LocomotiveBreath @22, I thought everyone knew the DHS and TSA are non-union and not covered by Civil Service regs. Bush & Co. insisted on it.

  59. Let’s see we are being terrorized by our own security at airports, wiretapped by our own government at home, robbed by baggage inspectors, safety officials are damaging our planes, we are placed on secret lists as potential threats to our own country without recourse…hmmmm.
    Looks like the Terrorists HAVE WON and the most ironic part is that they are saving gas (and airfares) by staying home and having our fellow Americans make our own lives miserable.

    Once again, ‘We have met the enemy and he is us!” Pogo, American Policy Analyzer.

  60. Does MENSA have idiots?

    Oh dear, yes. Pick up a copy of their magazine and flick to the reader’s letters section.

    Just because people have ‘intelligence’, it doesn’t necessarily follow that they know how to use it.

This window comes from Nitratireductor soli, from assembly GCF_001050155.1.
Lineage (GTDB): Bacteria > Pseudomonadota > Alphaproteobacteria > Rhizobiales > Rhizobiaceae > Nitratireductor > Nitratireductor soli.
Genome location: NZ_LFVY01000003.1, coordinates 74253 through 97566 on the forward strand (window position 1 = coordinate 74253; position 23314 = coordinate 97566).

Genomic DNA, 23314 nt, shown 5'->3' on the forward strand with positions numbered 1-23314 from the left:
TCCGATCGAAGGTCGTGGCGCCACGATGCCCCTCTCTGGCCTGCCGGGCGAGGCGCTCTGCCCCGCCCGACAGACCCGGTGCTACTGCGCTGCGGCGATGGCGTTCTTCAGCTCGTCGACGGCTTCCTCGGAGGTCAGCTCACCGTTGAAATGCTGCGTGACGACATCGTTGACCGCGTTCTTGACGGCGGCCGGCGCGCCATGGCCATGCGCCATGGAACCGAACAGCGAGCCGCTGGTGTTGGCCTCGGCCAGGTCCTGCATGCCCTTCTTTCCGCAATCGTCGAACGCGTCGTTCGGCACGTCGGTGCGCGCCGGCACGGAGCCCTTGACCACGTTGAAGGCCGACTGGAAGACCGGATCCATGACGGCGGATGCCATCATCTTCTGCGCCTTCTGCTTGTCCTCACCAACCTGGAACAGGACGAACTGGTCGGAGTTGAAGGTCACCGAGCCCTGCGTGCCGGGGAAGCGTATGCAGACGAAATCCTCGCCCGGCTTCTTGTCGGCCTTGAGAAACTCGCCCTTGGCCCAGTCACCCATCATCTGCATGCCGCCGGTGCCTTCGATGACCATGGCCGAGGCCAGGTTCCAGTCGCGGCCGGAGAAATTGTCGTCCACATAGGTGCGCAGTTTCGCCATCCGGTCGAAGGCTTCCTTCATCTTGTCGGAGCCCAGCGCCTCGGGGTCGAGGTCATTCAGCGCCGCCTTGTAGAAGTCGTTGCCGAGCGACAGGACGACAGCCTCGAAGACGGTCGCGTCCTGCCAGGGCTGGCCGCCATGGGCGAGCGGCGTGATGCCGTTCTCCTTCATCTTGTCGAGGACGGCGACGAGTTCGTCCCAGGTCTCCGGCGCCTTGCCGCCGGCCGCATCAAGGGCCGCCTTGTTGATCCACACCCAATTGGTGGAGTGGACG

61. One of the biggest ironies here, as I posted on another TSA related thread here previously, is the following:

    One of my best friends is a commercial pilot. He still always has to go through the TSA’s every day and they have stolen items from him. Recently they openly “confiscated” one of those big multiple d-battery flashlights from his carry-on luggage because he was told it could be used as a weapon. He needed it to regularly inspect his plane before take-off to ensure its safety, since his company would not provide one. So the real guy who is trained to look after the safety of any plane he flies with a final inspection is denied his tools to do so by the same organization that let this fool loose to run afoul of all protocols in the vain attempt to do his job for him.

    Let’s hope it doesn’t get crazier than this, folks…

  62. He needed it to regularly inspect his plane before take-off to ensure its safety, since his company would not provide one.

    Sounds to me like the airline company is even dumber than the TSA.

    How did they react when your friend refused to fly the aircraft, since he couldn’t inspect it before take-off?